In the last few months, ABC’s female-geared morning chat-fest, The View, has been experiencing a changing of the guard of sorts (or at least of hosts – i.e. Joy Behar and Elizabeth Hasselbeck have left the show).
All of which has inspired a few questions:
Do men “watch TV,” while women “view television”? Is it more feminine to speak fancier and more masculine to utter opinions in shorter sentences? Is that how that works when it comes to small-screen screening in particular?
When guys “turn on” a “TV show” do they “view” the deeper perceptions of character and story development, as opposed to watching or merely concerning themselves with the number of action sequences?
What about the ladies? Are women only pre-occupied with being “turned on” by a “television program” that showcases witty dialogue, an attractive wardrobe for the characters, and startling set designs?
Are men the pro-active sex that initiates the “turn on,” while women are “turned on” submissively?
Stereotypically, you would think so.
However, if there’s anything unique about today’s male machismo and female mystique, it’s this: it’s not that black and white anymore. For that matter, nothing is. In this, the world of the metrosexual and multi-tasker, you are what you are, and anything goes. The battle of the sexes has become the blur of humanity (“hu-womanity?”). And that’s a good thing.
I know a lot of TV-screening females who love shows like NCIS, and I also know of a TV-loving guys who can’t stand it.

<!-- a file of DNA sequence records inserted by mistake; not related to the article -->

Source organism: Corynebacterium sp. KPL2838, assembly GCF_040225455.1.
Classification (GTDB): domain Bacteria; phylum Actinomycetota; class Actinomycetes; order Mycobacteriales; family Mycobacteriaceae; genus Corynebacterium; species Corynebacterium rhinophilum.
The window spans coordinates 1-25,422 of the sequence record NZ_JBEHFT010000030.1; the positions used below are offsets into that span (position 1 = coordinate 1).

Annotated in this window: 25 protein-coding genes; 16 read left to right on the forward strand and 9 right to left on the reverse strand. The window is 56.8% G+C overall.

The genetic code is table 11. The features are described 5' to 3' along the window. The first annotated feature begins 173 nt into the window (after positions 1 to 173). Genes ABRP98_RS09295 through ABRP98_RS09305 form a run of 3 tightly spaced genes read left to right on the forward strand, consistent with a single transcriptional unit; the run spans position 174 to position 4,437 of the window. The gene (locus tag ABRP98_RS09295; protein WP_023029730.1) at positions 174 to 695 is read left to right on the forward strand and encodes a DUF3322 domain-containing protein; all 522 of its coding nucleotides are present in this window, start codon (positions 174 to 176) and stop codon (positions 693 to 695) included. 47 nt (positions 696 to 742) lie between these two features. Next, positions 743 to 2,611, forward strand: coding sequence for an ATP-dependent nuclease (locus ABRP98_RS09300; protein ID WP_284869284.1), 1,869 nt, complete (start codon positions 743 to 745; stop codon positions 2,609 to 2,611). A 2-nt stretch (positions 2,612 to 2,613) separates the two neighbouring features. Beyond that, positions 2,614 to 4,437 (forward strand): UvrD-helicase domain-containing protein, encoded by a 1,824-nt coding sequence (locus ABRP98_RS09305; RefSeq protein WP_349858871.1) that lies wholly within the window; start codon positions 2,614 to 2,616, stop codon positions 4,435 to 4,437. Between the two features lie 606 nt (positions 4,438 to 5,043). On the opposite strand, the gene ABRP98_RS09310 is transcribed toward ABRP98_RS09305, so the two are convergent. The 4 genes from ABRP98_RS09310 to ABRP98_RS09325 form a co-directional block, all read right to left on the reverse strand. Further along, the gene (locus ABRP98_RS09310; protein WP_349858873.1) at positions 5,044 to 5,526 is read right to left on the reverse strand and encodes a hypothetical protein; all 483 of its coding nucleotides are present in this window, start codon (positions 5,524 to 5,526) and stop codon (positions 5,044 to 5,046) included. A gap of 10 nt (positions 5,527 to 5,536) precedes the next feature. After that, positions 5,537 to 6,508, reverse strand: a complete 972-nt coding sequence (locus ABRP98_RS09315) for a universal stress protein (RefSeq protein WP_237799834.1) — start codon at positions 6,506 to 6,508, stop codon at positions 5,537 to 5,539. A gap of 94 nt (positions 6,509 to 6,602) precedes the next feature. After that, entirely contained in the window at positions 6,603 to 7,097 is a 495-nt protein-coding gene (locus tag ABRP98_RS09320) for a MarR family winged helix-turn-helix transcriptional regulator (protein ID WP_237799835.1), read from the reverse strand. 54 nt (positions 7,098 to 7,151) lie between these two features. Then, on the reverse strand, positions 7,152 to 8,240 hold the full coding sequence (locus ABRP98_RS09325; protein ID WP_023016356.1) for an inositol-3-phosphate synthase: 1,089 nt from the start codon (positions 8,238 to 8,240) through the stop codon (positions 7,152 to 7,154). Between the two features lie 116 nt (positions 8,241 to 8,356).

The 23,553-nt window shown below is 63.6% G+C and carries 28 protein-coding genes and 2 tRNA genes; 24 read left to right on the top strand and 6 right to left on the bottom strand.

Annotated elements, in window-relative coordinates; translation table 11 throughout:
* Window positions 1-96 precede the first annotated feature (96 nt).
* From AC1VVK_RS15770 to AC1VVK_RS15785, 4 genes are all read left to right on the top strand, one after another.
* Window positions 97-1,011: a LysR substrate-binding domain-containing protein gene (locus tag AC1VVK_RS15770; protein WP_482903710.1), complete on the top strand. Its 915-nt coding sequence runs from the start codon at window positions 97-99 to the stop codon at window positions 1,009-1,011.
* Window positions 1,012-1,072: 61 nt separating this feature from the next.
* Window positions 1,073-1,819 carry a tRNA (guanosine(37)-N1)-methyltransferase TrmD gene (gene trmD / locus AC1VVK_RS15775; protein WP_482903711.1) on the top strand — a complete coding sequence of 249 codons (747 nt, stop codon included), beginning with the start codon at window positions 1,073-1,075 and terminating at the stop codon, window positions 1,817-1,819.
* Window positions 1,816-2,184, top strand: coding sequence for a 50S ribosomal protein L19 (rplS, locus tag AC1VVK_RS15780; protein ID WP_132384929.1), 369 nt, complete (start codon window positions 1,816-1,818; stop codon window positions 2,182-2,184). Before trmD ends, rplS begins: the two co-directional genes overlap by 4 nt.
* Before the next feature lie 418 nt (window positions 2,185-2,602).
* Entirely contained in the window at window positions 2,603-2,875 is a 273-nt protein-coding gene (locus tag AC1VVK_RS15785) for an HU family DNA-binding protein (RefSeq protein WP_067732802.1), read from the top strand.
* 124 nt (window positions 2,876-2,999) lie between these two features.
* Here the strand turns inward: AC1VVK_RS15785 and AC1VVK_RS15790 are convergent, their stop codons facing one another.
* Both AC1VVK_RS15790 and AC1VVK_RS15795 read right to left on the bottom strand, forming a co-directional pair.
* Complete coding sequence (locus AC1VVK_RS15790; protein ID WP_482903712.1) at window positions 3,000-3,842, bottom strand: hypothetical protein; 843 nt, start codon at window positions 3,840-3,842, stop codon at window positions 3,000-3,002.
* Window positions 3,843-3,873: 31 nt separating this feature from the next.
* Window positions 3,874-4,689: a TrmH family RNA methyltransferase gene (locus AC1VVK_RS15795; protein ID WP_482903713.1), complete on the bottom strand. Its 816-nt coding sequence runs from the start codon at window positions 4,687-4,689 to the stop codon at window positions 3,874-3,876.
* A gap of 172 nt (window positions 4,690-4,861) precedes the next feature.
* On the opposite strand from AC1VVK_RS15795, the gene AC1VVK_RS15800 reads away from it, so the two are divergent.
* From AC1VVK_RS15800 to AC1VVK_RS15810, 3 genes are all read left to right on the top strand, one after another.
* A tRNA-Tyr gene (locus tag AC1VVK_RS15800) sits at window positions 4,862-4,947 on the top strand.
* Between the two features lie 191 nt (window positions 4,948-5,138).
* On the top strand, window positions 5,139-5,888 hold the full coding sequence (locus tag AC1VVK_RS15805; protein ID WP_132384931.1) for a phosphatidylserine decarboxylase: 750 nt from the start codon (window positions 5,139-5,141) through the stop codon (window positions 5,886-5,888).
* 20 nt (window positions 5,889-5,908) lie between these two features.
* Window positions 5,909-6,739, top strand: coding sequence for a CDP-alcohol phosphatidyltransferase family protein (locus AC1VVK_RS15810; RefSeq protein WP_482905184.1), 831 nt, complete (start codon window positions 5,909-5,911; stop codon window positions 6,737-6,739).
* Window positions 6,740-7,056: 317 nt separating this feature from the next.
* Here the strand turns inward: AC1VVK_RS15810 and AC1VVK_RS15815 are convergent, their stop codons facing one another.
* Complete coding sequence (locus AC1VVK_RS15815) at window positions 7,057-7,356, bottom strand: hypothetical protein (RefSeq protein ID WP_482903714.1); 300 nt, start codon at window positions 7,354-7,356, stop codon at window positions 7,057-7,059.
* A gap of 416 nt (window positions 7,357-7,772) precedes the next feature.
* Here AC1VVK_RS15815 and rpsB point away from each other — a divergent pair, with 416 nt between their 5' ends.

I know a lot of dudes who can’t get enough of a show like Grey’s Anatomy, and I know a lot of dudes who hate it.
I know a lot of women who are compelled by The Mentalist, and I know a lot of women who are repelled by it.
So the TV life is becoming less and less about men and women, and more and more about people.
It doesn’t matter if you “view television” or “watch TV,” or if you “view TV” and “watch television”; just the fact that you’re able to screen it at all, in a free land, despite the popular false claim that there’s “nothing on,” should be reason enough to celebrate.
Yes, the cable/satellite bill is frequently on the rise. Yes, there is a ton of crap on the tube. Yes, we are becoming increasingly way too concerned with the personal lives of the actors who portray the characters they portray.
But, overall, television has never been better – and it’s getting sweeter every day, with particular regard to quality and choices.
And that’s really what it’s all about, isn’t it; the glorious fact that we have the power to choose via the remote and our protected individualism?
Whether or not that freedom changes in the near or far future remains to be seen, screened, watched and viewed.
Either way, I’ll be there with my perception of the reception of that selection.